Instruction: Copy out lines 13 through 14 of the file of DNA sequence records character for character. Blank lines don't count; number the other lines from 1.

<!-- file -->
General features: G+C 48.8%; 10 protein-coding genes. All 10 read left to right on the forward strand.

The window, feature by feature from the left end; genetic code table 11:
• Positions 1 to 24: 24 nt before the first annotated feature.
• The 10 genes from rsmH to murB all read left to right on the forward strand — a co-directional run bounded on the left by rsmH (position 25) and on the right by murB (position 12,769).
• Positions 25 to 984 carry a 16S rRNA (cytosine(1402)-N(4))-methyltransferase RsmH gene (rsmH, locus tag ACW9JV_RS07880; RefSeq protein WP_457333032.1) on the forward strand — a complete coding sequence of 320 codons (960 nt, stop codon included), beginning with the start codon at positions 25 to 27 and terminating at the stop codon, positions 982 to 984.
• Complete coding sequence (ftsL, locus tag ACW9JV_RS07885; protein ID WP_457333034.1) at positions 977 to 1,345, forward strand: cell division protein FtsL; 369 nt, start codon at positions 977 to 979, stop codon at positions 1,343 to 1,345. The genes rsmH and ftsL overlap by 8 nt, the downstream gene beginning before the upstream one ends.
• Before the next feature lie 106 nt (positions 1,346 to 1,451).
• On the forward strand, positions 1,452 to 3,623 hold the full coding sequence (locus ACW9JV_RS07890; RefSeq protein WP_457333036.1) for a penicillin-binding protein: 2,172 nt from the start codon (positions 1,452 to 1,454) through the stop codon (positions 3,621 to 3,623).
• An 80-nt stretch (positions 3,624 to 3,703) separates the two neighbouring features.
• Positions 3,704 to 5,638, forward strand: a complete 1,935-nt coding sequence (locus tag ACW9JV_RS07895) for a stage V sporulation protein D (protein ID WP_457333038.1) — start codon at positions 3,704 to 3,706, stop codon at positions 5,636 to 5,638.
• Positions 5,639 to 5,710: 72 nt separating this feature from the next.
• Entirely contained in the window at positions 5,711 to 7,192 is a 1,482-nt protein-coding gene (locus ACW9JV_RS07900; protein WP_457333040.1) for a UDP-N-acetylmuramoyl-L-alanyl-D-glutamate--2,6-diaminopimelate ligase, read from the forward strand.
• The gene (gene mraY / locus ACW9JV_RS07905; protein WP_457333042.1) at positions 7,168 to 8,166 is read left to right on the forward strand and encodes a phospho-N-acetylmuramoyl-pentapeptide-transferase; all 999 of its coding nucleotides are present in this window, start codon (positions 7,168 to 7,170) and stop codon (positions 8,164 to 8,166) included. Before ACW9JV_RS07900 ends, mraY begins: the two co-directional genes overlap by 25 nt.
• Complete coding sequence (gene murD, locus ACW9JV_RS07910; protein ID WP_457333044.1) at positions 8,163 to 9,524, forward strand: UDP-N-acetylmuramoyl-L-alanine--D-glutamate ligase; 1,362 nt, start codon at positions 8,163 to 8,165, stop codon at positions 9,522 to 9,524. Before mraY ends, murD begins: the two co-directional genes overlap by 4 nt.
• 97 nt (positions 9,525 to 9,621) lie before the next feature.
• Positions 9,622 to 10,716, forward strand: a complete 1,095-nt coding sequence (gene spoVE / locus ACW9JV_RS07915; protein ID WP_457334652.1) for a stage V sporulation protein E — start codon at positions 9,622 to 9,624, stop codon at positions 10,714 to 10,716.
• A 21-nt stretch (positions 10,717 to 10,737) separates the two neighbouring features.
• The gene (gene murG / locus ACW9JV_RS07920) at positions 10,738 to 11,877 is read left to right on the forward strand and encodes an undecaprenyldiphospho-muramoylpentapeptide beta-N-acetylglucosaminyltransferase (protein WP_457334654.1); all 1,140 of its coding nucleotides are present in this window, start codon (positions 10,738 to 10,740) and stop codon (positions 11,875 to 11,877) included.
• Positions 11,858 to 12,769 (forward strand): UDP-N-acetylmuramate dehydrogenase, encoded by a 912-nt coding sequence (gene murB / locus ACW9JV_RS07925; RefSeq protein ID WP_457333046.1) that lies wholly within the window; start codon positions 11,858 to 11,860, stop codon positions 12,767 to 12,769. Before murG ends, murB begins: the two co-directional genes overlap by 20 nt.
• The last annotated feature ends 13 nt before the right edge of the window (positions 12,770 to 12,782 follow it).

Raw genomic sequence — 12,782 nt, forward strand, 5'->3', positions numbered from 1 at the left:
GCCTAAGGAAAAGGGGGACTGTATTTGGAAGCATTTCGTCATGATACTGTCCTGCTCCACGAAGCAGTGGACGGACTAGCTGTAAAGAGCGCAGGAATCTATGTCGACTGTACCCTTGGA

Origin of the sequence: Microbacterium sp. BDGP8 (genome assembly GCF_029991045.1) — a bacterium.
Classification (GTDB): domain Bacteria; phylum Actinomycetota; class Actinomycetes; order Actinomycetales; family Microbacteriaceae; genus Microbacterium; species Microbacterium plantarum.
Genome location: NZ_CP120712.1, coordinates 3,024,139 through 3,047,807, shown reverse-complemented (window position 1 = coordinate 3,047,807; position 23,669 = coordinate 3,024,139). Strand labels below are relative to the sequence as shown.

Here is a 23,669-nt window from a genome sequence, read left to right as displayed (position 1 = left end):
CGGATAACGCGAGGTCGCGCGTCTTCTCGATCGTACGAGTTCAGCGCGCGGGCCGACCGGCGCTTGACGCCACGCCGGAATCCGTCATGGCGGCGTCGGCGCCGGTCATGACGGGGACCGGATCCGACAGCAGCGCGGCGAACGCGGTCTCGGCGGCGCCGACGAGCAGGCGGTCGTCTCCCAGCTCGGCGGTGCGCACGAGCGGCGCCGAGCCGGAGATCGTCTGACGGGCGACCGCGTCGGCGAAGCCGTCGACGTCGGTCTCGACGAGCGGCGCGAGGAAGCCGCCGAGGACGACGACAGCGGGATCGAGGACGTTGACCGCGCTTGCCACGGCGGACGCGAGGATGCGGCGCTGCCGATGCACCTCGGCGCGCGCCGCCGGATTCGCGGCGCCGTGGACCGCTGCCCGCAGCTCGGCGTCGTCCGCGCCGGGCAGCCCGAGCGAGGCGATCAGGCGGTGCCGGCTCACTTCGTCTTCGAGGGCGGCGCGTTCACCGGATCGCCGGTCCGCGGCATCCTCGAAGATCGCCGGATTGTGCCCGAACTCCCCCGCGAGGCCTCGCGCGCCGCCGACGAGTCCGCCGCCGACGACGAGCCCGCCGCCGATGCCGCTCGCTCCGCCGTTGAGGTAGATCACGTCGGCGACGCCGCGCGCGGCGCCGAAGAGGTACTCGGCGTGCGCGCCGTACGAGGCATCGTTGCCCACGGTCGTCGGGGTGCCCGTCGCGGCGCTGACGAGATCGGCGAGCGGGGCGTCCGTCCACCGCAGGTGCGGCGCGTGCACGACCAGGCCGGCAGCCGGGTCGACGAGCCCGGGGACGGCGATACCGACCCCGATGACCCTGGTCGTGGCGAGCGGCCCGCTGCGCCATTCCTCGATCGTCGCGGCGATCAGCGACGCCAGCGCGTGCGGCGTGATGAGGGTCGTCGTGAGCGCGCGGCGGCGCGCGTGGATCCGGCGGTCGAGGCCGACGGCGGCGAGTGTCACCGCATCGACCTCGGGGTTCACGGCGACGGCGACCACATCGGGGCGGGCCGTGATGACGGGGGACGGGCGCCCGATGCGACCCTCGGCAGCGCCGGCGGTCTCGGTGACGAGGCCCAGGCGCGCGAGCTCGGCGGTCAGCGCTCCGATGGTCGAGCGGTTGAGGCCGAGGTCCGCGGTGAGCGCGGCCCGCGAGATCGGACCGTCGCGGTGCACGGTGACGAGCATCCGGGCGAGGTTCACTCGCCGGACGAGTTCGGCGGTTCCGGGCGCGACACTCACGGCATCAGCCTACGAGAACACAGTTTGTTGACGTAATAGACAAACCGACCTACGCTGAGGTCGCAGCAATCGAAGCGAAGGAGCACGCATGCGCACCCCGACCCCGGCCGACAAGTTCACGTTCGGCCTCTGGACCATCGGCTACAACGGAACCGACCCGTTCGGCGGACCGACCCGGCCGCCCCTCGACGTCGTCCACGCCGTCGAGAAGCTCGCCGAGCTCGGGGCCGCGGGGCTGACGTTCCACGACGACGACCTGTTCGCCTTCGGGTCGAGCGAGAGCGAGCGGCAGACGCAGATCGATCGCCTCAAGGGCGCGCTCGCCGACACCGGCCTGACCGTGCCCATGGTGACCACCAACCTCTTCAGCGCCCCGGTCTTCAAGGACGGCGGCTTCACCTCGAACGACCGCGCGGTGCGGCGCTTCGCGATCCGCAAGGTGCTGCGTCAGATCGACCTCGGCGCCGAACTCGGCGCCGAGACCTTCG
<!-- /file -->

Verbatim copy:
• The gene (gene mraY / locus ACW9JV_RS07905; protein WP_457333042.1) at positions 7,168 to 8,166 is read left to right on the forward strand and encodes a phospho-N-acetylmuramoyl-pentapeptide-transferase; all 999 of its coding nucleotides are present in this window, start codon (positions 7,168 to 7,170) and stop codon (positions 8,164 to 8,166) included. Before ACW9JV_RS07900 ends, mraY begins: the two co-directional genes overlap by 25 nt.
• Complete coding sequence (gene murD, locus ACW9JV_RS07910; protein ID WP_457333044.1) at positions 8,163 to 9,524, forward strand: UDP-N-acetylmuramoyl-L-alanine--D-glutamate ligase; 1,362 nt, start codon at positions 8,163 to 8,165, stop codon at positions 9,522 to 9,524. Before mraY ends, murD begins: the two co-directional genes overlap by 4 nt.